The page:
Let $V$ be the set of $k$ by $n$ matrices ($k<n$) with entries in $\mathbb{C}$, and let $\mathbb{C}[V]$ denote the set of polynomial functions on $V$. For any subset $I \subseteq [n] = \{1,2,\dotsc, n\}$ with size $k$ let $e_I$ be the function which evaluates the determinant of the $k$ by $k$ submatrix found by taking only columns indexed by elements of $I$.

Let $A$ be a $k$ by $n$ matrix. It's well known that $$e_I(A) = 0 \text{ for all } I \subseteq [n], |I|=k \Rightarrow \operatorname{rank}(A)<k.$$ Moreoever, one can find an example of a matrix $A_I$ for which $e_J(A_I) \neq 0$ if and only if $I=J$, so no proper subset of $S:=\{e_I: I \subseteq [n], |I|=k\}$ suffices to check the rank of $A$.

If we allow linear combinations of the elements of $S$ we can sometimes get away with fewer functions. The smallest nontrivial example arises when $k=2$, $n=4$. There we have the Plücker relation $$e_{1,2}e_{3,4}-e_{1,3}e_{2,4}+e_{1,4}e_{2,3} = 0.$$ This implies that the vanishing of $$\{e_{1,2}-e_{3,4},e_{1,3},e_{2,4},e_{1,4},e_{2,3}\}$$ is sufficient to show a $2$ by $4$ matrix has rank $<2$.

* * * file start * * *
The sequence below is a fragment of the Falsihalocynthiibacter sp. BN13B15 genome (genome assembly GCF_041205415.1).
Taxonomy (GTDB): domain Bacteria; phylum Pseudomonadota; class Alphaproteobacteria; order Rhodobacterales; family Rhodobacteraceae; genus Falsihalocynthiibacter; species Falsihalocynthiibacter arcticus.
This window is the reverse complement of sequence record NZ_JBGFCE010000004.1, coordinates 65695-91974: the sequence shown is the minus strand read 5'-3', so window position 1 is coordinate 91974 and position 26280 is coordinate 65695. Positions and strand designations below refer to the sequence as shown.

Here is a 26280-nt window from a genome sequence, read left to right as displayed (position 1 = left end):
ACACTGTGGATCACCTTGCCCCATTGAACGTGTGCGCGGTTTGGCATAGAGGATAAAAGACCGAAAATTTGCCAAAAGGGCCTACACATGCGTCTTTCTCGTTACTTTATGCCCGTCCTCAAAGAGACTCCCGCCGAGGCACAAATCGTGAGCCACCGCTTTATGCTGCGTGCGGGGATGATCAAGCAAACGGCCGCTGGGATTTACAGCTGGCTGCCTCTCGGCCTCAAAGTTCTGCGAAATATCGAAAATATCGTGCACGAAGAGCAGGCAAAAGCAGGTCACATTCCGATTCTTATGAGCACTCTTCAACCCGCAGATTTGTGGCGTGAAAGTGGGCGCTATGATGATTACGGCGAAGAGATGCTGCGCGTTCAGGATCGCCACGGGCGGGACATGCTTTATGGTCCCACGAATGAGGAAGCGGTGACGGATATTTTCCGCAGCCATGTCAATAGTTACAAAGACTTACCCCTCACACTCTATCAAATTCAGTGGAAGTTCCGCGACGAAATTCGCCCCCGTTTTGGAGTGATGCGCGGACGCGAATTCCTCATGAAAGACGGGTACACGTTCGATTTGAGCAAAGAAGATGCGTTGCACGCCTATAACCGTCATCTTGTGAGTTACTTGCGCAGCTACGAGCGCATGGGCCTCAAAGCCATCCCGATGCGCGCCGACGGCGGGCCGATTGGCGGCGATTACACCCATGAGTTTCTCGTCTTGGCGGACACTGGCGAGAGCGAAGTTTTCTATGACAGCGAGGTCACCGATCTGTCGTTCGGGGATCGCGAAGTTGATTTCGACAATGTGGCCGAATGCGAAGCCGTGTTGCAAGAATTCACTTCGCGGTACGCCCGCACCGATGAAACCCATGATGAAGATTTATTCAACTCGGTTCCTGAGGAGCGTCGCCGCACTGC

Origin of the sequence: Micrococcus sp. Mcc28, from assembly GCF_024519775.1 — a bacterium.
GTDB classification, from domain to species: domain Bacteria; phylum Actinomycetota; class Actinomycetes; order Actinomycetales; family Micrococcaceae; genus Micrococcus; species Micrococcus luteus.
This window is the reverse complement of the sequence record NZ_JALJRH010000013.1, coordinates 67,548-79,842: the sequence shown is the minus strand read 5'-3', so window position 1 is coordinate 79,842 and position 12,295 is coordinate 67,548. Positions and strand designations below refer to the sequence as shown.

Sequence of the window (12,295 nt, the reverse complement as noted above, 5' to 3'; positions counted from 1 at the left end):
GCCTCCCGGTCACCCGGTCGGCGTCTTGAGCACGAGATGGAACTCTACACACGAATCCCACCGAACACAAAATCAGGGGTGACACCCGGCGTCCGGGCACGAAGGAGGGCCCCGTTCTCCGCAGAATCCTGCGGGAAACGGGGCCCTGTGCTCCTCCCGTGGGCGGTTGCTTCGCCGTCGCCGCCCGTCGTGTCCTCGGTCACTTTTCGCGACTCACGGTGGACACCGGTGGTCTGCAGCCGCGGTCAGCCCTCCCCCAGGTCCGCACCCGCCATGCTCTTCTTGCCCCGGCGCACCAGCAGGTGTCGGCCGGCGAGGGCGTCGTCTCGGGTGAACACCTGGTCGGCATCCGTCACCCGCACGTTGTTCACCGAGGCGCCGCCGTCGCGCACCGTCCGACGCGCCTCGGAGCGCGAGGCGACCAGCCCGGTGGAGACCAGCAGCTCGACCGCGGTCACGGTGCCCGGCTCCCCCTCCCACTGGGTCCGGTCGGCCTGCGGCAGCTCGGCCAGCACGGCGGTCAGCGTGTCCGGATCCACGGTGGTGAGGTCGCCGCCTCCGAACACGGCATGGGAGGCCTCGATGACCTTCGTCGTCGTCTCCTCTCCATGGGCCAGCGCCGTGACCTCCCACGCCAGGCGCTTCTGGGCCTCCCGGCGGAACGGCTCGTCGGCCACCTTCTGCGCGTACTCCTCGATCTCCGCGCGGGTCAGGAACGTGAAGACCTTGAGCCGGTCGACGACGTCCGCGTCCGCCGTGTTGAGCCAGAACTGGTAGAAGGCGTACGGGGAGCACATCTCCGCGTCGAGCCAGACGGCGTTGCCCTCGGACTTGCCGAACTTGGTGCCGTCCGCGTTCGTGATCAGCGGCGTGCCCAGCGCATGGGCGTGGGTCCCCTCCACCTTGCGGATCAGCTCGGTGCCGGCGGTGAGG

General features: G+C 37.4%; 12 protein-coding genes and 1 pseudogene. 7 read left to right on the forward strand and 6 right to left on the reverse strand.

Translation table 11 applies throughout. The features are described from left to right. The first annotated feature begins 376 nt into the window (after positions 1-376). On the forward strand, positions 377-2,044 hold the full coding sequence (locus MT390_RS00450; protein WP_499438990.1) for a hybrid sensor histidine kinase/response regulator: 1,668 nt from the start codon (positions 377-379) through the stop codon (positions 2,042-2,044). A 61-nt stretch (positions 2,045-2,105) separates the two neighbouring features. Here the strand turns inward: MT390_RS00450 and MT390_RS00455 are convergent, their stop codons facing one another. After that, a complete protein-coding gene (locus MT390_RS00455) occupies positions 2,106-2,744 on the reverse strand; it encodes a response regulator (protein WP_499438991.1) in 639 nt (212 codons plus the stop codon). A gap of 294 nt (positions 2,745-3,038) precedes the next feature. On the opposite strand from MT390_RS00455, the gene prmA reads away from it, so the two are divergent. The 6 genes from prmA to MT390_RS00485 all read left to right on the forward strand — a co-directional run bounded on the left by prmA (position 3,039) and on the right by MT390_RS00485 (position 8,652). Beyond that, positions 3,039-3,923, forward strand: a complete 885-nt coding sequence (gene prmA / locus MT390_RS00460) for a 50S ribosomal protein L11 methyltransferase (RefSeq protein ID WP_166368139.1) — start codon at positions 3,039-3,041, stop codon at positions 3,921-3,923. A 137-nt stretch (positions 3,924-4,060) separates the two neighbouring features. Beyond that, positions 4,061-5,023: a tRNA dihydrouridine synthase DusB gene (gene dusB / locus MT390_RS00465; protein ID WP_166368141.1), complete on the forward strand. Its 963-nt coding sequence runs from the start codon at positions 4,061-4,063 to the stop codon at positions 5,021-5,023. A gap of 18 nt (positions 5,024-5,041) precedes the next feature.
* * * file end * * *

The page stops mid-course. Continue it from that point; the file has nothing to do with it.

Let's call a set of linear combinations of $e_I$ with the property above a "rank-detecting set", and write $\beta(k,n)$ for the size of the smallest rank detecting set for $k$ by $n$ matrices. Clearly $\beta(k,n) \leq \binom n k$. It's quite easy to show that $\beta(n-1,n) = n$, and the example above shows that $\beta(2,4) \leq 5$.

Have you come across this notion before? Is anything known in general about the numbers $\beta(k,n)$?

`\binom n k`

or, if you want a bigger version, $\dbinom n k$`\dbinom n k`

, not as $\begin{pmatrix} n \\ k \end{pmatrix}$`\begin{pmatrix} n \\ k \end{pmatrix}`

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